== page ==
A few weeks ago, I posted about the 72 hour kit, or bug out bag, that I am working on. Since the list of needed items is so long and overwhelming, I am breaking it down section by section. Last time I looked at the "extra clothing" section and I think we'll be okay as far as that goes. The next section I want to tackle, is warmth and shelter.
I'm a little embarrassed to admit that after 7 years of marriage, we do not own one bit of camping equipment. Not even sleeping bags. We do go camping, we just have to borrow things from friends and family when we go. I've just been too cheap to invest in that stuff. In my mind, it was not a necessity, so I didn't want to spend money on it. As I've been thinking from a preparedness standpoint however, these expenses don't seem so frivolous.
The suggested list of items includes:
waterproof matches and another method of starting a fire
wool-blend blanket or sleeping bag
emergency reflective blanket
lightweight stove and fuel
hand and body warm packs
I have a small pack of matches and a lighter, some emergency blankets, warm packs and ponchos. If I did need to leave my home, I don't think I'll really enjoy snuggling down under those emergency blankets for the night, huddled around a lighter and clutching a hand warmer. I finally decided that it was time to invest in some camping gear. The plan is to get a good hiking type backpack and fit our camping equipment inside. We want to buy a small propane camp stove and a small tent that can be easily carried and fit our little family if we all needed to get out of the weather. In un-emergency times, this tent will be just for the kids to camp in. At first I thought those tiny hiking sleeping bags would be the way to go, but I changed my mind. We are going for actual use as well as emergency preparation here. We bought two sleeping bags that can be zipped together to make a big sleeping bag. I wanted that so that we could squish the whole family into one sleeping bag if we really need to. They were delivered this past week and I haven't had any buyers regret.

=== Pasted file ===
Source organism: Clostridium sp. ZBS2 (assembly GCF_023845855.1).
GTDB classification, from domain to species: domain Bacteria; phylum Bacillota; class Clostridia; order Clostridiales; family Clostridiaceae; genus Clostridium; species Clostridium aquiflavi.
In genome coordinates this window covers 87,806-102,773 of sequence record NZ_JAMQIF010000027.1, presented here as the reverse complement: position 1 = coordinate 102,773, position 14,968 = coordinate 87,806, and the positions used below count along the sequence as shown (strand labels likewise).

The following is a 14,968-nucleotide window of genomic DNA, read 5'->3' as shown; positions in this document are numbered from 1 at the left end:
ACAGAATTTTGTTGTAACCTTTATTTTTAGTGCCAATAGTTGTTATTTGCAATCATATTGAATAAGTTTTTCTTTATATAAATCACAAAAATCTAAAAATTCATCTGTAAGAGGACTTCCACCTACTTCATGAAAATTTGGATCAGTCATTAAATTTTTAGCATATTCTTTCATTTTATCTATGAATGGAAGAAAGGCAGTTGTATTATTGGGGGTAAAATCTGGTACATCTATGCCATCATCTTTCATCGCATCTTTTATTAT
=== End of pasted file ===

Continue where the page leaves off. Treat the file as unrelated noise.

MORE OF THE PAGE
As money allows, we will add the tent, stove and backpack, but this is a start. At least we'll be able to keep each other warm at night. I have to say that this was a great way to get my husband excited about emergency preparedness. He has been the one researching and finding deals on the web. Poor guy has been waiting 7 years for the go-ahead to buy camping gear. I'm finally there.
I'm linking up to Homestead Revival's preparedness challenge.